L.A. City Council to Decide on Blocking Burglar Alarm Policy


Two City Council panels split Jan. 27 on whether to veto the Los Angeles Police Department’s policy directing officers to stop responding to unverified burglar alarms. The disagreement sets up a possible showdown when the full council takes up the issue Jan. 28.

But the committees generally agreed that the council should ask the Police Commission to delay implementing the policy for 90 days, which would allow formation of a council task force to recommend other ways of reducing false alarms, according to the Los Angeles Times.

After a lengthy joint public hearing, the council’s Public Safety Committee voted 3 to 2 to recommend that the council veto the policy; the Education and Neighborhoods Committee voted 2 to 1 to sustain it. Councilwoman Janice Hahn, who heads the council’s Education and Neighborhoods Committee, supported a veto, which would force the Police Commission to delay the policy.

“Clearly what happened in this instance is people overwhelmingly felt this was a decision by the Police Commission to change a major policy … and the very people impacted were not given an opportunity to voice their concerns,” Hahn said, according to the article.

The council panels voted after 90 minutes of testimony from the audience of more than 50 people. Most were opposed.

Under the policy, officers would respond to burglar alarms only if the alarms are verified as genuine by the property owner or a private alarm company. The City Council can veto the policy with a two-thirds majority, although the Police Commission could simply approve it again.

During testimony, backers of the new policy, including Police Chief William J. Bratton, said an epidemic of violent crime in Los Angeles – including 22 shootings and eight homicides in an 84-hour period – dictates that police no longer be required to respond to unverified burglar alarms. Last year, 92% of such alarms proved to be false.

LAPD officials told the council members that, while officers were trying to handle the 22 shootings, they also had to respond to more than 880 burglary alarm calls. Of those, 97% were false alarms.

“Do I put my officers out chasing the burglary fairy, when 92% of burglar alarms have been false alarms, or do I put them out chasing the crime in this city – the murders, the robberies, the rapes?” Bratton asked, according to the article.

Council members said the task force should look at options, including an increase in fines for false alarms and some mechanism to force alarm companies to reduce false alarms.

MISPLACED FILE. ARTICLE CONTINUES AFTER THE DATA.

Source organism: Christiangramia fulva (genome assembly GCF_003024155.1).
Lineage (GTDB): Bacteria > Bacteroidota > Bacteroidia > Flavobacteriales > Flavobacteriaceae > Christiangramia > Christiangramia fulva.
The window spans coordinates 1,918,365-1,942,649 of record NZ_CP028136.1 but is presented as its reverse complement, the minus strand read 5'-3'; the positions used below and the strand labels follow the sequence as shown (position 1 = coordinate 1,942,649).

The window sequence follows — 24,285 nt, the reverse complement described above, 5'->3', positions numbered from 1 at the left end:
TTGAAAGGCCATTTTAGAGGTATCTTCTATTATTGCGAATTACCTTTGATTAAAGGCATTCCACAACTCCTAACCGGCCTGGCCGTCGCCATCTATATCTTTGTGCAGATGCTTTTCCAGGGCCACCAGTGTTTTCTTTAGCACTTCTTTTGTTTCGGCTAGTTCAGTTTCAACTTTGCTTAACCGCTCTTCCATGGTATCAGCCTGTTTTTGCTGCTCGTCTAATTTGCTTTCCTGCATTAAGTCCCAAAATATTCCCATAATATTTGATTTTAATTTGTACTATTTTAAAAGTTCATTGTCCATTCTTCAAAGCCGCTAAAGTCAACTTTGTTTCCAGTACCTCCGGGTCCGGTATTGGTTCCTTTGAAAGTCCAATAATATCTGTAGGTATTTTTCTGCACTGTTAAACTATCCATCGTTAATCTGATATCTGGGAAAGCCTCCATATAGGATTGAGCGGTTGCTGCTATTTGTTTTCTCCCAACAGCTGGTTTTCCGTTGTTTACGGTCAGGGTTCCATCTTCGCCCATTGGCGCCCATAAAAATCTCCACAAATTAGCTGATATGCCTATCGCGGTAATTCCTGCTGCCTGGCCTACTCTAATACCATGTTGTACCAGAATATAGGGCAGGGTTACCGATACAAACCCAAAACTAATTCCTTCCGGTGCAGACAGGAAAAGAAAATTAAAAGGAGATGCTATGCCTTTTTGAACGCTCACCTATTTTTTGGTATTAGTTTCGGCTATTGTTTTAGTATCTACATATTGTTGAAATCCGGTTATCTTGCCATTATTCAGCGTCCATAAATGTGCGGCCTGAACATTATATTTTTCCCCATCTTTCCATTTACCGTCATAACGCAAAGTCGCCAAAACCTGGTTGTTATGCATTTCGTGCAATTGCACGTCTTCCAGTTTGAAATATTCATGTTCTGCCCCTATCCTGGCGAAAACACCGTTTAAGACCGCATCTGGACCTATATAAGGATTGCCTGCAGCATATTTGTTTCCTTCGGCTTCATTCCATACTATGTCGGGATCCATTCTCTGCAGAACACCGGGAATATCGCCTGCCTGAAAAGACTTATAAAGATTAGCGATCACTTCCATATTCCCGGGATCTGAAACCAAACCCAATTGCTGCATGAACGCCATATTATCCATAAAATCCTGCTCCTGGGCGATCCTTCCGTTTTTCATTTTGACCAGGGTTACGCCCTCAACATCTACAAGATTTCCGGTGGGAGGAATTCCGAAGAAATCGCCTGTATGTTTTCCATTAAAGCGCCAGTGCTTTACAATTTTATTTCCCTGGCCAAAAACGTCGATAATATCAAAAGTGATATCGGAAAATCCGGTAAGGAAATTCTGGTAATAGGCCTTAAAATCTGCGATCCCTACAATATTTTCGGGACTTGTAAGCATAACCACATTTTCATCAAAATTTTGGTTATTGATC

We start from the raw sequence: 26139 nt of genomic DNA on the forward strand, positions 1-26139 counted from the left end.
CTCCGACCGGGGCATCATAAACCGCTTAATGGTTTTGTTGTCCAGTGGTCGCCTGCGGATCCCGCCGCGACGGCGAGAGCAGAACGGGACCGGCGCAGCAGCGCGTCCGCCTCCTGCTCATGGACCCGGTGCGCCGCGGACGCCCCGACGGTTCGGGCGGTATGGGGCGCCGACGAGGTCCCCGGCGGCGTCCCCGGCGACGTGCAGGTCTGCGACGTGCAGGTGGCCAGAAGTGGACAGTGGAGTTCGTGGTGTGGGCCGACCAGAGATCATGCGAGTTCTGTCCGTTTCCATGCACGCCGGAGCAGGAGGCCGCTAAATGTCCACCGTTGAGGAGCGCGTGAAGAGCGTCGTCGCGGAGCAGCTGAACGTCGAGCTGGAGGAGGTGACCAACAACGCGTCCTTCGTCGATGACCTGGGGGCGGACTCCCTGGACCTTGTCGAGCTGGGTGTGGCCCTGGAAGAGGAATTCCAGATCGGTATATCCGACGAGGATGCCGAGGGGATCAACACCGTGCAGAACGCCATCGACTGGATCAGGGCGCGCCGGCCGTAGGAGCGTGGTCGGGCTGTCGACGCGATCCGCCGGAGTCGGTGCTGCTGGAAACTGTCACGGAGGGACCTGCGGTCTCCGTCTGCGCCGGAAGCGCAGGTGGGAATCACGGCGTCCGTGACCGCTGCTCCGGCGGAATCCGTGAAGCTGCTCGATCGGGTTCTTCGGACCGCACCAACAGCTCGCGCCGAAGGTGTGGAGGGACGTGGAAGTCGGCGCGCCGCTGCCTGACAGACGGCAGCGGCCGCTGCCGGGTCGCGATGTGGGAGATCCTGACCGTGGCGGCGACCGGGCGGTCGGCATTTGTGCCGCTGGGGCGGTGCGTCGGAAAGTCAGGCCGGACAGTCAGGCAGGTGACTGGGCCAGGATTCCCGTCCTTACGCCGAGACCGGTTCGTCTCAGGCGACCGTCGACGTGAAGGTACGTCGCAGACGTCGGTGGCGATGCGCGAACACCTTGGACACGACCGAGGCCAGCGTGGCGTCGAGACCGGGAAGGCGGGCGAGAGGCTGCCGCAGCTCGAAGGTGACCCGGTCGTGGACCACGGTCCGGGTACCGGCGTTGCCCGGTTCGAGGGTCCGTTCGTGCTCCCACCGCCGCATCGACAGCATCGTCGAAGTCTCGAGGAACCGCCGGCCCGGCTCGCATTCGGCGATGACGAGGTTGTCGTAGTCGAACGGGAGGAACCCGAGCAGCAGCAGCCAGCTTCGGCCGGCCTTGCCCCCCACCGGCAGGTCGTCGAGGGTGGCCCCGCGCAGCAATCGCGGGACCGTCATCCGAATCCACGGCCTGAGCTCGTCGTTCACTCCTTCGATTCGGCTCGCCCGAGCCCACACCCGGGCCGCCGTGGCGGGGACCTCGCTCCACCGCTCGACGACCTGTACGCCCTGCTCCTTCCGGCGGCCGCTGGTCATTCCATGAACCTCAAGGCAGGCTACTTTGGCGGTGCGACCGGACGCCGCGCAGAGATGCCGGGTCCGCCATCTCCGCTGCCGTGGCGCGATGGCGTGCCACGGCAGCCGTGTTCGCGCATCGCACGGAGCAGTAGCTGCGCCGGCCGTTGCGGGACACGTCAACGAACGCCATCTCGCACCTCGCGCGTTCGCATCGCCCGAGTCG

The consensus in favor of forming a task force was reached despite warnings by the LAPD that the alarm industry has failed in the past to agree to reforms to reduce alarms. Among other things, the industry has not agreed to disclose the names of alarm subscribers who have not obtained police permits. About 65% of false alarms come from alarms without permits, making it difficult for the city to collect fines, officials said.

Bratton challenged opponents of the policy to cite any major city in which the alarm industry has agreed to reforms that significantly reduce false alarms. “If you believe in any of their promises, good luck to you,” he said. “The idea that 90 days or 180 days are going to lead to a resolution on the part of this industry – it’s not going to happen.” Industry officials said they have ideas for ways to cut false alarms by 75%.

In a letter sent to alarm company members from the Greater Los Angeles Security Alarm Association (GLASAA), the association charges that the LAPC staff had produced new charts on alarm activations, which included changing the criteria to include non-burglar calls and raising the number of calls.

In addition, “The LAPC/LAPD still claims that ‘most major alarm companies’ support their policy of verified response in the city. We are not aware of companies, and they have not provided the names,” the letter stated.

Council President Alex Padilla said the police commission’s failure to tell residents an opportunity to weigh in on the issue shows the need to reform the process of giving residents notice of major decisions, but he does not see that as reason to overturn the policy.

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